Watching your children grow up is a joyful, rewarding, and exciting experience. It can also be stressful, frightening, and confusing. Your babies are on a journey toward adulthood and there is only one way to get there - by navigating through the often treacherous territory known as adolescence. It can be an agonizing time for the both of you.
On this course, you and your teen will frequently negotiate confusing emotional detours and dead ends. While on this path, one of the most difficult obstacles you could face is finding out that your teen is cutting or self-harming.
Self-injury/harm (formerly referred to as self-mutilating) is the act of intentionally harming one's body. This is most often done by skin cutting, but can include burning, scratching, banging, hitting, hair pulling, etc.
Unfortunately there are many different ways one can harm themselves but there’s one thing that all self-harming behaviors have in common, and that is the presence of an intense internal emotional struggle.
As overwhelming as this can be, there are helpful steps that you can take to guide your child back on a healthy and happy path:
Do know there is a reason why
Cutting can be described as emotional focusing. Emotional focusing is the act of transforming very big, overwhelming and often difficult to define feelings into something smaller, tangible and seemingly more manageable. Kind of like putting a cloud into a thimble. Deep emotional pain (anger, not fitting in, feeling alone, self-loathing, shame, etc) can be confusing and abstract. Creating physical pain and scarring sort of packages these sensations and negative beliefs into something measurable. Your teen is searching for a way to cope with something that is far too big.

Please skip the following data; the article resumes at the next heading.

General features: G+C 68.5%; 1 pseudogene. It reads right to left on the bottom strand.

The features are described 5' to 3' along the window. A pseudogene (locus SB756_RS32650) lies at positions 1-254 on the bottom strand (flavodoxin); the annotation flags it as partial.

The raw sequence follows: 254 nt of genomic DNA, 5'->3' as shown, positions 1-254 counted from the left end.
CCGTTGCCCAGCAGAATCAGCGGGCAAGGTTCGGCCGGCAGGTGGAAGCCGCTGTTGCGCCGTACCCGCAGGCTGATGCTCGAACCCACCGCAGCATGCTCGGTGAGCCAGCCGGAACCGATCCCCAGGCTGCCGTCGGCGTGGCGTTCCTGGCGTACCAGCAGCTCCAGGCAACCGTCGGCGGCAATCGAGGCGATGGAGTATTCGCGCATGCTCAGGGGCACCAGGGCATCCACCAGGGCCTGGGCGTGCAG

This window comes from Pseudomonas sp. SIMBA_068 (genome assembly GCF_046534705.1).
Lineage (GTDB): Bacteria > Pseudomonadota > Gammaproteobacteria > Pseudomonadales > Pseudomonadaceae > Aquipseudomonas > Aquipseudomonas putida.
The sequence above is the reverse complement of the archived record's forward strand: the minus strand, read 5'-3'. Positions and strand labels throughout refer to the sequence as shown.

Do know that there is “comfort in cutting”
How can causing physical pain and discomfort make a person feel better? It actually does, in a not so healthy, maladaptive kind of way.
There are a few ways. First, physical injury causes the body to release endorphins that calm and soothe. This physiological response can be quite powerful, some even describe it as a high. Next, teens often feel a sense of control or rebellion after self-injury. There can be a rewarding sense of power. Comfort can also come from the “battle scars”. Some teens report feeling better when they see the scars and marks; some view them like a badge of honor.
Do know there may not be thoughts of suicide present
Just because your child is cutting doesn’t necessarily mean they want to die. It is common for teens who are self-injuring to be extremely depressed and may have suicidal thoughts, but it is important to know that self-injury and suicide ideation are two different things. Each can be present simultaneously or independent of each other.
Do get your child into therapy ASAP
Sometimes getting an adolescent into therapy is like trying to pull out those proverbial teeth. They may say, “I don’t need therapy!” “I talk to my friends.” “I’m not crazy!” “You need therapy!” They may be resistant to the idea, but it is important that you try to get them to someone who can help.